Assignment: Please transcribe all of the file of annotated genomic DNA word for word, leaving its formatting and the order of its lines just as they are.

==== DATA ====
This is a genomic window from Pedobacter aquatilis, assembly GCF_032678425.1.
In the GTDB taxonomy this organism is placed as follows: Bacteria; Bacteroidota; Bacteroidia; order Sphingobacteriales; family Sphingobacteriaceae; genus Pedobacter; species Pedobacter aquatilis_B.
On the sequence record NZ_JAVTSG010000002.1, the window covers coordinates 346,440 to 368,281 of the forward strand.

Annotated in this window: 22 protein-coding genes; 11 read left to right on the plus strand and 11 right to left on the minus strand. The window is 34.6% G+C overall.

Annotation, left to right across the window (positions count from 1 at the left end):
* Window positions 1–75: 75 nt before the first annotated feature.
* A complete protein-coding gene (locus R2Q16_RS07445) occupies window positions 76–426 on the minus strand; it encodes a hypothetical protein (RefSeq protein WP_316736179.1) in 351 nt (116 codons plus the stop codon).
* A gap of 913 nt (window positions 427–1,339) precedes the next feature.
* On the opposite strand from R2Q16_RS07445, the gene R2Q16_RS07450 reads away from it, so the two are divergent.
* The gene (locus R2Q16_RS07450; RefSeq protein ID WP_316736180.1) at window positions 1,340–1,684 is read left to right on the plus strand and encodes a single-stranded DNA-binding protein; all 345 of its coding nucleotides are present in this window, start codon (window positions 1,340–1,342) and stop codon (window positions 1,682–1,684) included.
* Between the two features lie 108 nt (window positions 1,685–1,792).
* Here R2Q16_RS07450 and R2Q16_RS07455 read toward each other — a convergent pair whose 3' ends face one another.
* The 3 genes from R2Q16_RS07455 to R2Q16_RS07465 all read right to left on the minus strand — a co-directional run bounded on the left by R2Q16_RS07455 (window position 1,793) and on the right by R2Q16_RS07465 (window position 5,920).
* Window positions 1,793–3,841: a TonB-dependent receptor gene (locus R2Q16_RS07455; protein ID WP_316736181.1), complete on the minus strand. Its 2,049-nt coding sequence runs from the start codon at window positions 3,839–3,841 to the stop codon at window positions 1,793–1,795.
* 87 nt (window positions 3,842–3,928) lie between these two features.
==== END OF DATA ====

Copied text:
This is a genomic window from Pedobacter aquatilis, assembly GCF_032678425.1.
In the GTDB taxonomy this organism is placed as follows: Bacteria; Bacteroidota; Bacteroidia; order Sphingobacteriales; family Sphingobacteriaceae; genus Pedobacter; species Pedobacter aquatilis_B.
On the sequence record NZ_JAVTSG010000002.1, the window covers coordinates 346,440 to 368,281 of the forward strand.

Annotated in this window: 22 protein-coding genes; 11 read left to right on the plus strand and 11 right to left on the minus strand. The window is 34.6% G+C overall.

Annotation, left to right across the window (positions count from 1 at the left end):
* Window positions 1–75: 75 nt before the first annotated feature.
* A complete protein-coding gene (locus R2Q16_RS07445) occupies window positions 76–426 on the minus strand; it encodes a hypothetical protein (RefSeq protein WP_316736179.1) in 351 nt (116 codons plus the stop codon).
* A gap of 913 nt (window positions 427–1,339) precedes the next feature.
* On the opposite strand from R2Q16_RS07445, the gene R2Q16_RS07450 reads away from it, so the two are divergent.
* The gene (locus R2Q16_RS07450; RefSeq protein ID WP_316736180.1) at window positions 1,340–1,684 is read left to right on the plus strand and encodes a single-stranded DNA-binding protein; all 345 of its coding nucleotides are present in this window, start codon (window positions 1,340–1,342) and stop codon (window positions 1,682–1,684) included.
* Between the two features lie 108 nt (window positions 1,685–1,792).
* Here R2Q16_RS07450 and R2Q16_RS07455 read toward each other — a convergent pair whose 3' ends face one another.
* The 3 genes from R2Q16_RS07455 to R2Q16_RS07465 all read right to left on the minus strand — a co-directional run bounded on the left by R2Q16_RS07455 (window position 1,793) and on the right by R2Q16_RS07465 (window position 5,920).
* Window positions 1,793–3,841: a TonB-dependent receptor gene (locus R2Q16_RS07455; protein ID WP_316736181.1), complete on the minus strand. Its 2,049-nt coding sequence runs from the start codon at window positions 3,839–3,841 to the stop codon at window positions 1,793–1,795.
* 87 nt (window positions 3,842–3,928) lie between these two features.